So many of us love Christmas because it is a time for seeing the generosity in people all around. There’s something about Christmas that makes many of us a little merrier. Even if we never will any other time of the year, at Christmas we more freely express our appreciation for one another. We’re kinder – even to total strangers. The whole world shines a little brighter. . . . Maybe it’s the carols that cheer us. Or the excitement in children that has the capacity to get under the toughest skin. I know a lot of us carry deep pain over loved ones lost that seems even harder to bear during the holidays. . . . And many of us get all stressed out trying to make for that one perfect night. . . . But if we’d stop long enough, we might realize that growing inside us is a desire to give to those around us as freely and as joyfully as was given to the world that first Christmas night. The true generosity of Christmas.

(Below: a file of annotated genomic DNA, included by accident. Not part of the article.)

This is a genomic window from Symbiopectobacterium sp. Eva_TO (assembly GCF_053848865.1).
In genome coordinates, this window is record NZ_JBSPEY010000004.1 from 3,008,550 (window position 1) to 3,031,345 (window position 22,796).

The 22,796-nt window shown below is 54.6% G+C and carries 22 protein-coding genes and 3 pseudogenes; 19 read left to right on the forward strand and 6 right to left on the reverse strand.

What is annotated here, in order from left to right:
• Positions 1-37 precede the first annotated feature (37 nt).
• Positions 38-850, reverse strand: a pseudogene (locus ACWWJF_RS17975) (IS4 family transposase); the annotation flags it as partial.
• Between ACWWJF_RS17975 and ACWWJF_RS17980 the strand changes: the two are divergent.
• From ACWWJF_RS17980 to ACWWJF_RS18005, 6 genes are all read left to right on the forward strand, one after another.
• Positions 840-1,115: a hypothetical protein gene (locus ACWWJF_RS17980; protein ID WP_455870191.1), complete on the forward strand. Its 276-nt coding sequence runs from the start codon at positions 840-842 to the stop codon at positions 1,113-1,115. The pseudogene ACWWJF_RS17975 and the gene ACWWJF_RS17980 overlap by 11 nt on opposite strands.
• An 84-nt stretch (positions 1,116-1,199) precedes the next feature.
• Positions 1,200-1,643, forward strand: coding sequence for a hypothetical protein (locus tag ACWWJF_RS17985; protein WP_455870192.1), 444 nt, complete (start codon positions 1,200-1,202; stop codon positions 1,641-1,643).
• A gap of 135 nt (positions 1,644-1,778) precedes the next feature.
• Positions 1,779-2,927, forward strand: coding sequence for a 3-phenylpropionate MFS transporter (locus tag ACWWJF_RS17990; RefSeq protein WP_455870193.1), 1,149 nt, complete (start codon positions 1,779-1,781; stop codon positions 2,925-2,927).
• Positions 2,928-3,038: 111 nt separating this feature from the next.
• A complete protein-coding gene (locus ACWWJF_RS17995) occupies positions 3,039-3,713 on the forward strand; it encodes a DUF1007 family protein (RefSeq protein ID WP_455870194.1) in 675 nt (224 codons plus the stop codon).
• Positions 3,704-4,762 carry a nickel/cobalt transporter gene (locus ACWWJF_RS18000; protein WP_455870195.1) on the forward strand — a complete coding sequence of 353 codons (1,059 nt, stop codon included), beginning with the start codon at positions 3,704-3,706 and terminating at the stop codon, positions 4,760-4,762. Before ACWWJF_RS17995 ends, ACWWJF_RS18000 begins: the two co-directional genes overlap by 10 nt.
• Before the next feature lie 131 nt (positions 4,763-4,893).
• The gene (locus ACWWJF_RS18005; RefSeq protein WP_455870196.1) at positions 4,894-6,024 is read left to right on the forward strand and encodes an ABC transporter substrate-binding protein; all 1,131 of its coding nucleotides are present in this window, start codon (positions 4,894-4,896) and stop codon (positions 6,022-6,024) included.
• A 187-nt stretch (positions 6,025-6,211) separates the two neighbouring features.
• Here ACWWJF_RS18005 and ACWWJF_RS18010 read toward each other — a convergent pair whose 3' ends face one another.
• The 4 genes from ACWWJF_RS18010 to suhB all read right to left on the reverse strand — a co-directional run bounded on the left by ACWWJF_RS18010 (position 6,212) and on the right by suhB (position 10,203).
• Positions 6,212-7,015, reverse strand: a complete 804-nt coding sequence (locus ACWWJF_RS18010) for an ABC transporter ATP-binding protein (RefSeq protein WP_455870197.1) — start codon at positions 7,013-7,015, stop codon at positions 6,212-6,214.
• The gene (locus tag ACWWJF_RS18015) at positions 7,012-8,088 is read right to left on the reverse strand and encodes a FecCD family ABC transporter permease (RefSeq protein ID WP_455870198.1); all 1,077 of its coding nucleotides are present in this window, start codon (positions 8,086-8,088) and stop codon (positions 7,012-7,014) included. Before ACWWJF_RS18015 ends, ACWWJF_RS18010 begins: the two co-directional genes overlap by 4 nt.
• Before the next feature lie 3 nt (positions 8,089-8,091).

Today we’re nearing Epiphany – on January 6th when the twelve days of Christmas come to a close at least for this year. It’s the Sunday at last for the wise men. The ones for whom we can give great thanks – for that’s what they’re doing: embodying the generous spirit of Christmas! . . . Even if we typically have them right there in the nativity with the shepherds and the angel, the gospel of Matthew alone records the story of the travelers who came from afar under the glow of that star. Whether they arrived the night of the birth or a few years later, as is suggested by King Herod’s hateful edict to slay all the children two years old and younger. Whether there were three or a whole caravan of twelve as some scholars have suggested. We know that the gospel of Matthew places these generous gift-bearers at the start of the story – a significant way to begin the good news of what God is up to in the world and how God hopes for the world to respond. . . . They are foreigners from another land. Most probably professional star-gazers who spent their lives waiting for something. . . . Really it’s quite odd; their story half-plausible. I mean, why would anyone from so far away even care about a new star rising in the sky? And how did they know to link that star to a new king born of a little clan so far-off in Judea? It kinda makes you wonder what they already knew of the Messiah’s prophecy, as it’s entirely possible they were from what once was Babylon where Jewish exiles kept hope alive with stories of a Messiah someday to come set the world aright. Had these wise ones heard and hoped all along? Is that what caused them to risk such a trek and not be deterred until at last they reach the house where the child Jesus is? . . . “Overwhelmed with joy,” the scriptures read. “They saw the child with Mary his mother, and they knelt down and paid him homage” (Mt. 2:10-11). Somehow they know something amazing is in their midst: a gift beyond measure that floods their spirits with the very same generosity. . . . With them they carry chests of treasure. Items they must have considered precious – worthy for a new born king. They offer the child gifts. . . . Even though Mary and Joseph know his impressive future, this display must have seemed as unexpectedly miraculous to them as the revolution of generosity in that Starbucks drive-thru a few years back.